Minister of Jobs, Tourism and Skills Training Shirley Bond has said ‘no’ to the idea of topping up the Island Coastal Economic Trust fund, a response sure to put a damper on the ICET’s celebration of 10 years leveraging economic development on Vancouver Island.
“Twenty-sixteen is the tenth anniversary of ICET’s founding, and looking back over the nearly $50 million in investments we’ve made, it’s amazing to see the impact on communities,” Duncan Mayor and ICET Chair Phil Kent said in an announcement of the organizations 10th Annual Report.
“ICET funding has helped to create new jobs, develop new revenue streams, and diversify the economy. We are very grateful to the Province of BC for their vision in creating the model and their trust in our communities, enabling us to set our own priorities and take ownership of our future.”
But with $49.6 million of the original trust funding already spent, the ICET’s benefits will stop flowing soon unless its bank account can be replenished. On Monday Bond shut the door on any hopes the province will kick in more money.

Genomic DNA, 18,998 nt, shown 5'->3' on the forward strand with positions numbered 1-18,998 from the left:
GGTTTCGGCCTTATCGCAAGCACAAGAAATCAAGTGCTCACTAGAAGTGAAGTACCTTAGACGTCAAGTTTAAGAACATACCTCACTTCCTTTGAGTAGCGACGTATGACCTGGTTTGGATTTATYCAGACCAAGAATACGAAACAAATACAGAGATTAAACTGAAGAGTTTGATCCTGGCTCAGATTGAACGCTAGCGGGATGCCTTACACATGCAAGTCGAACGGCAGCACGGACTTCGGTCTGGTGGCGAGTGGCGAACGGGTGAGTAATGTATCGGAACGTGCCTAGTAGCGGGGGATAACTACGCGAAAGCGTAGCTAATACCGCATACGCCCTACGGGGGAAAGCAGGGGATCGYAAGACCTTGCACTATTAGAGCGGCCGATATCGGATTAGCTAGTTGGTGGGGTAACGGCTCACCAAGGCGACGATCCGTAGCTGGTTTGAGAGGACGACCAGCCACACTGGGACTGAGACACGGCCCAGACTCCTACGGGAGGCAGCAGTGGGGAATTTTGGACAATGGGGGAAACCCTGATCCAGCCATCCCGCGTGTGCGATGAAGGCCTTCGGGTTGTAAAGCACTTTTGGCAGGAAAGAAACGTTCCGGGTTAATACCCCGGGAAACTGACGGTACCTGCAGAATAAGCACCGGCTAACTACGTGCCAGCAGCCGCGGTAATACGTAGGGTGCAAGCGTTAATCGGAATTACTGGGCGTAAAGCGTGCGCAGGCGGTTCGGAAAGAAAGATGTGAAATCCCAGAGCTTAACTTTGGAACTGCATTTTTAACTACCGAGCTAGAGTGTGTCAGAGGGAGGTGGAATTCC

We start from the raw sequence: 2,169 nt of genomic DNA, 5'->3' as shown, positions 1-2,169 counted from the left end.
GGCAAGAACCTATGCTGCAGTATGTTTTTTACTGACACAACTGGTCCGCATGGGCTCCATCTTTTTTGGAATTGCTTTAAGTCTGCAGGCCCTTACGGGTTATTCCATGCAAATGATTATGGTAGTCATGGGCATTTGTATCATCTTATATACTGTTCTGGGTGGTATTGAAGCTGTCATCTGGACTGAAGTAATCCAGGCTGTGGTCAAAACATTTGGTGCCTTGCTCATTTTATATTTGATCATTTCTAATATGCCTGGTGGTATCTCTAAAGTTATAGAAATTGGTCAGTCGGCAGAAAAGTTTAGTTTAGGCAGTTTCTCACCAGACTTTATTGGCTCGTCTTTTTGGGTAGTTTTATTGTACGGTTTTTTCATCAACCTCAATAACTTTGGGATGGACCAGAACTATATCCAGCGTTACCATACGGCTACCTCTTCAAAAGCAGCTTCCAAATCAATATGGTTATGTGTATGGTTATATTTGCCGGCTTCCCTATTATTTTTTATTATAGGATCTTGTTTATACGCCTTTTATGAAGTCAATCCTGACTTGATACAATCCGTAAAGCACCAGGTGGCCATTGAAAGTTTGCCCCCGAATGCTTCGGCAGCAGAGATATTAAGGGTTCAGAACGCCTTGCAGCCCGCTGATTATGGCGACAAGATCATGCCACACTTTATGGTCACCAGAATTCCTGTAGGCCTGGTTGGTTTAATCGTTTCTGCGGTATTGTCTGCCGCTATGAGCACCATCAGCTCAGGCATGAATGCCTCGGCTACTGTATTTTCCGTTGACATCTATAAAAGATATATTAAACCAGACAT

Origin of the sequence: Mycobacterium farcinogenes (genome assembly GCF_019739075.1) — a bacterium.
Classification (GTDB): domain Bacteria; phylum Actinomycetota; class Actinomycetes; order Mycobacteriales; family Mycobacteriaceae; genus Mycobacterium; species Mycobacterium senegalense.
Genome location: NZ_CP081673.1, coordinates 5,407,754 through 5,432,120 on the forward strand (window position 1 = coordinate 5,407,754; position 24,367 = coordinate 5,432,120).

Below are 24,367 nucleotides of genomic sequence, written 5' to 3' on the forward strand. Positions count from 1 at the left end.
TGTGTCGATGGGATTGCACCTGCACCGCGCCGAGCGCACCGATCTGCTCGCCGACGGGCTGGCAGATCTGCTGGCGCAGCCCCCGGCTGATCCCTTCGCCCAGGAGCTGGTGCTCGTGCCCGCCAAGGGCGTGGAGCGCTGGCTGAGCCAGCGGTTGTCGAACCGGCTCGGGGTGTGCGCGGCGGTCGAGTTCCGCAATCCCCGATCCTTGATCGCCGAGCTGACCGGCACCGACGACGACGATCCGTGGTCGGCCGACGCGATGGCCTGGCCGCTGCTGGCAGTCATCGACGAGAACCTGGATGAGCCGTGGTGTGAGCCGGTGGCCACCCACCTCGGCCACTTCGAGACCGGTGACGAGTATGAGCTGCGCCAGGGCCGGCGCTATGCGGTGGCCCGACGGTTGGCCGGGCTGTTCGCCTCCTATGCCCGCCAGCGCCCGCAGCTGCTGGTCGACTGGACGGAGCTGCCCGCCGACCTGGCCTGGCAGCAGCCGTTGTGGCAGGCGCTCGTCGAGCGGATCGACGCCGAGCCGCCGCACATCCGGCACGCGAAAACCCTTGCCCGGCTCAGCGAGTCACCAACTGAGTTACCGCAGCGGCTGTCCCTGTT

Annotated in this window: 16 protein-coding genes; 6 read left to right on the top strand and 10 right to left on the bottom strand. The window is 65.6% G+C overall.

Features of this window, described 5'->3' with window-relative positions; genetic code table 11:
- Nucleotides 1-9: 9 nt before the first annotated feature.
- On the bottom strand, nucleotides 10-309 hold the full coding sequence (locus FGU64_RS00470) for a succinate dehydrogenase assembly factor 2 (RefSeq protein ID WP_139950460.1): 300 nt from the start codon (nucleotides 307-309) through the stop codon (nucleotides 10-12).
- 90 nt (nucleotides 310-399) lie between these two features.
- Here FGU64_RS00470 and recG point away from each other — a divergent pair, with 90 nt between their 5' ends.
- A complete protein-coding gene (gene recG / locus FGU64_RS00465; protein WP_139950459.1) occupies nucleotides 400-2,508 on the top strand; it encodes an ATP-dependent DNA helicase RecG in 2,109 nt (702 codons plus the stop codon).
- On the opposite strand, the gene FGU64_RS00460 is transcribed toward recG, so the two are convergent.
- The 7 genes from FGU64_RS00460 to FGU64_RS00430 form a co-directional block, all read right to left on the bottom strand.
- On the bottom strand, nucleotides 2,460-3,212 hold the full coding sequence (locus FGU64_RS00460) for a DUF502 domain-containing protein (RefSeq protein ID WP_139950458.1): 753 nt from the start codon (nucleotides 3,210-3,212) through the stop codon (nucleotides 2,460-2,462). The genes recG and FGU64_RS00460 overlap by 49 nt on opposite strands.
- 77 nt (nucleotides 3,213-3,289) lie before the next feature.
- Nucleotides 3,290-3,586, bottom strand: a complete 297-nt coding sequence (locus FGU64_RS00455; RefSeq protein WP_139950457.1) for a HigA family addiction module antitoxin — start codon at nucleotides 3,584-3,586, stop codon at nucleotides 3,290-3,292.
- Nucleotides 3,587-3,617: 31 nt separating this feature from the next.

“The Island Coastal Economic Trust, like the province’s other regional trusts, was established with a one-time grant opportunity to be used as the Board determined most appropriate for the regions and communities it serves,” Bond said in a response emailed to the Chronicle Monday, Aug. 22.
“We recognize the great work ICET has done in the ten years since it was established and the Board should be proud of its achievements. At this time there are no plans to provide additional funding for ICET beyond the original, one-time funding of $50 million allocated in 2006.”
To date money plowed back into communities has leveraged $4.61 new dollars for every ICET dollar invested – more the $228 million. The money has helped get more than 160 projects in 60 communities off the drawing boards, creating 2,570 short term construction jobs and 2,595 post completion jobs.
But getting to yes would have meant convincing the province that there was a justification for the different financial model that was adopted here from two other trusts that received funding similar to ICET – The Northern Development Initiative Trust and The Southern Development Interior Trust.
Both those still have money in the bank because they have been operating under self-financing models, providing loans, or finding other sources to replenish their original trust funding.
Local government decision-makers at the ICET table decided that the need for infrastructure funding was more urgent here.
“There was an accumulated backlog of infrastructure that needed to be built,” Robert said. “The money needed to be invested very quickly.”